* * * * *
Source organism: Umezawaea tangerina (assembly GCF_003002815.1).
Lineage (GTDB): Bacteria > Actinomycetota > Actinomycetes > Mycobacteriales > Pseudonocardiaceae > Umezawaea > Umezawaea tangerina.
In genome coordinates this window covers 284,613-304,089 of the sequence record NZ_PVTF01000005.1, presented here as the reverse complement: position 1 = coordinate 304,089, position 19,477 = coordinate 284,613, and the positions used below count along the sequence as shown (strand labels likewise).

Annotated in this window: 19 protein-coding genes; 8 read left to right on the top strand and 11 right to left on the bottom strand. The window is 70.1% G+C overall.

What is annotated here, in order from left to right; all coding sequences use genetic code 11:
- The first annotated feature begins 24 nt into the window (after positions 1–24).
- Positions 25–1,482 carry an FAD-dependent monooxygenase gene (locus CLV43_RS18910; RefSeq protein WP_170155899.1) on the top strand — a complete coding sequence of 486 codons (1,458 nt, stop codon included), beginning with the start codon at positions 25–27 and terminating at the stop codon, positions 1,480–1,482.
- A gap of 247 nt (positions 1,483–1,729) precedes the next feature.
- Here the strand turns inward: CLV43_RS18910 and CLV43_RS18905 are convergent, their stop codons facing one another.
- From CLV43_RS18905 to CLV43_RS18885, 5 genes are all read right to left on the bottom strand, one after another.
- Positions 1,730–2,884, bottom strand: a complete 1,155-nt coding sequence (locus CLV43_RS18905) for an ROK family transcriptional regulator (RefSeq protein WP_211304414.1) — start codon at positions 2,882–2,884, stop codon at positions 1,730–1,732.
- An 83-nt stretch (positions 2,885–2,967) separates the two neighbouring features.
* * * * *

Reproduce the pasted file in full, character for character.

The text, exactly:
Source organism: Umezawaea tangerina (assembly GCF_003002815.1).
Lineage (GTDB): Bacteria > Actinomycetota > Actinomycetes > Mycobacteriales > Pseudonocardiaceae > Umezawaea > Umezawaea tangerina.
In genome coordinates this window covers 284,613-304,089 of the sequence record NZ_PVTF01000005.1, presented here as the reverse complement: position 1 = coordinate 304,089, position 19,477 = coordinate 284,613, and the positions used below count along the sequence as shown (strand labels likewise).

Annotated in this window: 19 protein-coding genes; 8 read left to right on the top strand and 11 right to left on the bottom strand. The window is 70.1% G+C overall.

What is annotated here, in order from left to right; all coding sequences use genetic code 11:
- The first annotated feature begins 24 nt into the window (after positions 1–24).
- Positions 25–1,482 carry an FAD-dependent monooxygenase gene (locus CLV43_RS18910; RefSeq protein WP_170155899.1) on the top strand — a complete coding sequence of 486 codons (1,458 nt, stop codon included), beginning with the start codon at positions 25–27 and terminating at the stop codon, positions 1,480–1,482.
- A gap of 247 nt (positions 1,483–1,729) precedes the next feature.
- Here the strand turns inward: CLV43_RS18910 and CLV43_RS18905 are convergent, their stop codons facing one another.
- From CLV43_RS18905 to CLV43_RS18885, 5 genes are all read right to left on the bottom strand, one after another.
- Positions 1,730–2,884, bottom strand: a complete 1,155-nt coding sequence (locus CLV43_RS18905) for an ROK family transcriptional regulator (RefSeq protein WP_211304414.1) — start codon at positions 2,882–2,884, stop codon at positions 1,730–1,732.
- An 83-nt stretch (positions 2,885–2,967) separates the two neighbouring features.